|Immatics US CEO Harpreet Singh|
Harpreet Singh, the CSO and co-founder of Germany's Immatics Biotechnologies, has been splitting his time between Germany and Houston, setting up a new biotech company that will collaborate with top researchers at MD Anderson on overcoming some of the limitations to the adoptive T cell therapies now in the immuno-oncology pipeline.
Backed with more than $40 million of Immatics cash along with a $19.7 million grant from the state of Texas, the Immatics U.S. subsidiary plans to leverage some of the research work done by Patrick Hwu and Cassian Yee. The collaboration covers the use of cytokine IL-21 to expand high-quality T cell batches while also pursuing an allogeneic approach to T cell therapies that can generate an off-the-shelf treatment designed to be much more efficient than the leading personalized autologous tech now in the clinic.
The spinout is being billed as a marriage between an experienced biotech company with considerable expertise in identifying cancer targets and leading scientists who have worked for years in developing T cell therapies. Hwu was named division head of cancer medicine at MD Anderson back in March, in part due to some of the groundbreaking work he did on first-gen chimeric antigen receptors, or CAR-T tech used to genetically engineer T cells into cancer attack weapons.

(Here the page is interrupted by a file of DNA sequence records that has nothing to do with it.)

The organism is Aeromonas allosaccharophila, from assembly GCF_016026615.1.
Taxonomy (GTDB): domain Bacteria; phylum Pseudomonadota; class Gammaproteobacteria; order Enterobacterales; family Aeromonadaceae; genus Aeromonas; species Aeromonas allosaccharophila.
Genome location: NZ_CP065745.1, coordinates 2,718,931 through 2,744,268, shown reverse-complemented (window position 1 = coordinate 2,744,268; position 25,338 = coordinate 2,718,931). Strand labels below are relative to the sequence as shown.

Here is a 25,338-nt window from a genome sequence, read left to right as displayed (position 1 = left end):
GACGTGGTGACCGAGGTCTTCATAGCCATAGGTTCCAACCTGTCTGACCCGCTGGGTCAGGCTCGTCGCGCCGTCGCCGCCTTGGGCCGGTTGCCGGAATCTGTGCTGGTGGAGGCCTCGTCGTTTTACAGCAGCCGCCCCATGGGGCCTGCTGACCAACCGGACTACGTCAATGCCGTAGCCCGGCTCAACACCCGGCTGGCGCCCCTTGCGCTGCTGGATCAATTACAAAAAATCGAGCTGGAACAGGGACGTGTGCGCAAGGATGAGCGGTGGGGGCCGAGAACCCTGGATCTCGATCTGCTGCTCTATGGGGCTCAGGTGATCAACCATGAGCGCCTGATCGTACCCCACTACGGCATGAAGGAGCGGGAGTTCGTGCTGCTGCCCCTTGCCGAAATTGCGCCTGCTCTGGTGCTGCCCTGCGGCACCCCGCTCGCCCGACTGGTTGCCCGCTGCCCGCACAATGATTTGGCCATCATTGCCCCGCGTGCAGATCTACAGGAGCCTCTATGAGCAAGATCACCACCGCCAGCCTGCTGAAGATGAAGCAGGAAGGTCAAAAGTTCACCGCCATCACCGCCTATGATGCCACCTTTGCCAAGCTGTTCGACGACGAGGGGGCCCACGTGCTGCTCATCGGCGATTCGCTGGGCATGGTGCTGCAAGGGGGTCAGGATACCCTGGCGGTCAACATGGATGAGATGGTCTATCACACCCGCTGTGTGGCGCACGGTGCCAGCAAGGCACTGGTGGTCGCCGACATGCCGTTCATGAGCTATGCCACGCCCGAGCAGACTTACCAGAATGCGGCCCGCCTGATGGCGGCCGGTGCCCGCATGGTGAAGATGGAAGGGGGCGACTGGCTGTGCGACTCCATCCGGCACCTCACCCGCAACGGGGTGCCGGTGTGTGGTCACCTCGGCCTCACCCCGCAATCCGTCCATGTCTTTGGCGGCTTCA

Yee, meanwhile, has been working with IL-21 to expand an ideal population of patient cells so they have not just the quantitative mass needed but the persistence required to trigger a durable response--a key to vanquishing cancer.
"IL-21 is one of the best cytokines to activate armed T cells," Singh tells FierceBiotech in a preview to today's announcement.
Immatics U.S. is following a trail that's already been blazed by some closely-watched biotechs partnered with top investigators. That wave includes Juno Therapeutics ($JUNO) allied with Memorial Sloan-Kettering; Novartis ($NVS) and the University of Pennsylvania; and Kite ($KITE), which is collaborating with Steven Rosenberg at the National Cancer Institute. Those pioneering treatments have led to some impressive early stage results as researchers adapt patients' T cells with CARs. But even ahead of late-stage trials, developers like Immatics have been lining up top talent to tackle the limitations of the breakthrough drugs, testing the boundaries of more easily produced therapies that can also work in solid tumors, expanding the applicability of the tech to a broader range of cancer targets.
For example, CAR-Ts are focused on surface targets on cancer cells, with CD-19 a favorite target in the field. But Immatics and MD Anderson, like Adaptimmune and others, are going intracellular with targets, better known as TCRs.
Right now, Immatics U.S. has 8 staffers after launching unofficially on July 1, says Singh. And it will ramp up to 40 full timers over the first three years, while Singh plans to explore the full gamut of partnerships and funding sources now in play in the immuno-oncology field.
Immatics, a 2007 Fierce 15 company, inked a separate I-O deal with MorphoSys this week, building around their platform on tumor-associated peptides.
- here's the release